II. Current expenses only are solicited by the Federation; before soliciting funds for other needs, federated organizations are expected to consult with the Federation board. Gifts to such needs are forwarded by the Federation on request.

III. Gifts are forwarded in line with the designation of givers to any Cleveland organization, whether listed as a member of the Federation or not.

IV. Write one check, making it payable to “J. D. Williamson. Treasurer.”

V. A copy of the subscription is sent as a receipt-record, followed by direct acknowledgment from the designated institutions when forwarded.

VI. The Federation’s fiscal year began October 1st. Conformity with it, when possible, is appreciated.

The Pledge

I wish to help in the work of making Cleveland a better place in which to live, to work, and to play; and am anxious that every dollar I am able to give for that purpose accomplish the most and the best possible. Believing that the Cleveland Federation for Charity and Philanthropy furthers these ends, I take pleasure in subscribing the sum of  $_______to be paid at the time and to be distributed in the manner indicated below:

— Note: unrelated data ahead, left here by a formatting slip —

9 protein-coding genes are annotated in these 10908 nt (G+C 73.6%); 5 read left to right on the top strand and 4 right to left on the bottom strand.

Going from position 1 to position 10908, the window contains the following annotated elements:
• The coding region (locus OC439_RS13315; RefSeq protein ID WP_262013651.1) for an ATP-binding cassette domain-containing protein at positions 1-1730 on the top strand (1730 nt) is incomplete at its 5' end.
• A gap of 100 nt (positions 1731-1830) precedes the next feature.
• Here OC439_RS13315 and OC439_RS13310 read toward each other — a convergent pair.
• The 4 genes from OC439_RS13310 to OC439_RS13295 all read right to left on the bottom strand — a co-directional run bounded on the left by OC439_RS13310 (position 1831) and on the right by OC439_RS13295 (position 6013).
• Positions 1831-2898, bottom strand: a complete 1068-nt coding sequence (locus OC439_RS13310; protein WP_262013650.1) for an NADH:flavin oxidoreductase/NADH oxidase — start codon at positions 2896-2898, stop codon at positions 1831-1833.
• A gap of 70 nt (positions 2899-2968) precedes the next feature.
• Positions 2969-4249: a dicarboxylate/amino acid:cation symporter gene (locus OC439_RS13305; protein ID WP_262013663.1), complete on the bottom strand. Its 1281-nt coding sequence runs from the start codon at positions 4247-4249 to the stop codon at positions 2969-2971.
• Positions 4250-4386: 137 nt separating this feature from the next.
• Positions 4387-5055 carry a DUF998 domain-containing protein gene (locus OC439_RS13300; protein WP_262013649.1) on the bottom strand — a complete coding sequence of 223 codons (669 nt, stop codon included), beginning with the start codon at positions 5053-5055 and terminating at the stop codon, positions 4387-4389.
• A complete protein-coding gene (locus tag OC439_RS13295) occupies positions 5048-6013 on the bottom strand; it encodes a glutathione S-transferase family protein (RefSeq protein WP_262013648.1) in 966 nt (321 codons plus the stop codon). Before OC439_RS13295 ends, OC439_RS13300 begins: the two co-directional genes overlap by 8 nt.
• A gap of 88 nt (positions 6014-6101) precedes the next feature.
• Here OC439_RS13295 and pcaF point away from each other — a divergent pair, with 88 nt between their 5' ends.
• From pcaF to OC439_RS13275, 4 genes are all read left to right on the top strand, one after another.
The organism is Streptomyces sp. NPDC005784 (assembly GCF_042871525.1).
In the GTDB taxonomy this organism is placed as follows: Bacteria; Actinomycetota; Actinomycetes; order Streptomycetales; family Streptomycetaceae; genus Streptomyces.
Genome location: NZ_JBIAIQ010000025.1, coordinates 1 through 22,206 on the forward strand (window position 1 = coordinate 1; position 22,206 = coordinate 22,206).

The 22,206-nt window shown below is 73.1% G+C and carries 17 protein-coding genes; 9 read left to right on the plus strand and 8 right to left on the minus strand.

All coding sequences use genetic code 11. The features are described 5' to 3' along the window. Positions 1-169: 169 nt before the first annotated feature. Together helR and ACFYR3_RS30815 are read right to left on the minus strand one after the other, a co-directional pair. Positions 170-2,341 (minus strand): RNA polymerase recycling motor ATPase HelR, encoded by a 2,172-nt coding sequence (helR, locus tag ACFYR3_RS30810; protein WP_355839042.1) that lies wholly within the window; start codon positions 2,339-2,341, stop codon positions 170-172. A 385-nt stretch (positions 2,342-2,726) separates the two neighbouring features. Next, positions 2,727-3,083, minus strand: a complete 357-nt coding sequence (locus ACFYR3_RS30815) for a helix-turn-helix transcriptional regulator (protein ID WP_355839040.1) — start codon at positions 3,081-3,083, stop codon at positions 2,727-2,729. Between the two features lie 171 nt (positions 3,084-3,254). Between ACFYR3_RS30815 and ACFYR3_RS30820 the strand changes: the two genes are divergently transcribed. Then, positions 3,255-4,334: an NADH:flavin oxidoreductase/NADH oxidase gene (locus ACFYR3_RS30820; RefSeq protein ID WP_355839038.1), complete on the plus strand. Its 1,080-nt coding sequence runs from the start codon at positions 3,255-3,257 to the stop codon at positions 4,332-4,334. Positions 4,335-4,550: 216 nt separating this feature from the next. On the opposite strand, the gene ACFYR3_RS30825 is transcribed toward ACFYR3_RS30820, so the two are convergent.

(a) To be distributed according to my designations as shown.

(b) To be distributed in repetition of my gifts made last year.

(c) To be distributed at the discretion of the Federation (to be reported to me later).

By October 1st, the beginning of the Federation’s first full fiscal year, the mailing and pledge produced surprising progress toward the attainment of the organization’s four-fold aim: (1) larger gifts to good works; (2) more effective gifts; (3) more givers, and (4) happier givers. Below is a brief recount of the first year’s efforts:

I. Larger Gifts. A careful comparison of each subscription received by the Federation with the gifts made by the same persons in 1912 shows the use of the federated subscription-blank to cause the following amazing results:

A. In 1911-1912, 4,118 Federation members (October 1) gave to federated institutions. .$126,735  In 1912-1913, Federation members pledged to the same institutions:

(a) Through Federation…. $188,335.00

(b) Direct $26,027.50

Total $214,363—69.1% Gain